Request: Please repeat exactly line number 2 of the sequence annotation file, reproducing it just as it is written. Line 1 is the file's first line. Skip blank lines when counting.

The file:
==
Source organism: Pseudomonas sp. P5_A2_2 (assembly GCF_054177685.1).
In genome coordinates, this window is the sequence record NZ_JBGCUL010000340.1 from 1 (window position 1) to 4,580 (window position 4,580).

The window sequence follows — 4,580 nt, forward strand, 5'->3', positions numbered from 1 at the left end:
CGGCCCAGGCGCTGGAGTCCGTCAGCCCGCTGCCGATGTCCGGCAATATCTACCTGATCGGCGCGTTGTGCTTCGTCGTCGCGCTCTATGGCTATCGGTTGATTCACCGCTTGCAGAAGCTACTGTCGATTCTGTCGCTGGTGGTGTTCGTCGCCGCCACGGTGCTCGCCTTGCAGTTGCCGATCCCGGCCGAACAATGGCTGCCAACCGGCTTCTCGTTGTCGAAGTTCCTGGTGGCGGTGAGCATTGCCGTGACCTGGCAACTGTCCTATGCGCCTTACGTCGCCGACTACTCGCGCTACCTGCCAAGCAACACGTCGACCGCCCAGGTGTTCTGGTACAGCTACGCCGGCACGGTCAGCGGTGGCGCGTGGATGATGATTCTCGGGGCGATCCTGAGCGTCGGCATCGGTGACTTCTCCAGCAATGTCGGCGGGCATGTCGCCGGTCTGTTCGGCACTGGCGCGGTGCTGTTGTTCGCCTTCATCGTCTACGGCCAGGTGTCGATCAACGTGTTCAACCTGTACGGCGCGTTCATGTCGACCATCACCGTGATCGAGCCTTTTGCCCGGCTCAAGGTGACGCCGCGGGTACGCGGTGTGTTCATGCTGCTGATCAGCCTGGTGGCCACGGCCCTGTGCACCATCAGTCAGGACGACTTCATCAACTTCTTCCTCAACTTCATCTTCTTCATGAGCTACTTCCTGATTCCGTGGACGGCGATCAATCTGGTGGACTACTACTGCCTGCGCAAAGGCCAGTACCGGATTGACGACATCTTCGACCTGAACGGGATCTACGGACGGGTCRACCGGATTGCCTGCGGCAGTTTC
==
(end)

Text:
In genome coordinates, this window is the sequence record NZ_JBGCUL010000340.1 from 1 (window position 1) to 4,580 (window position 4,580).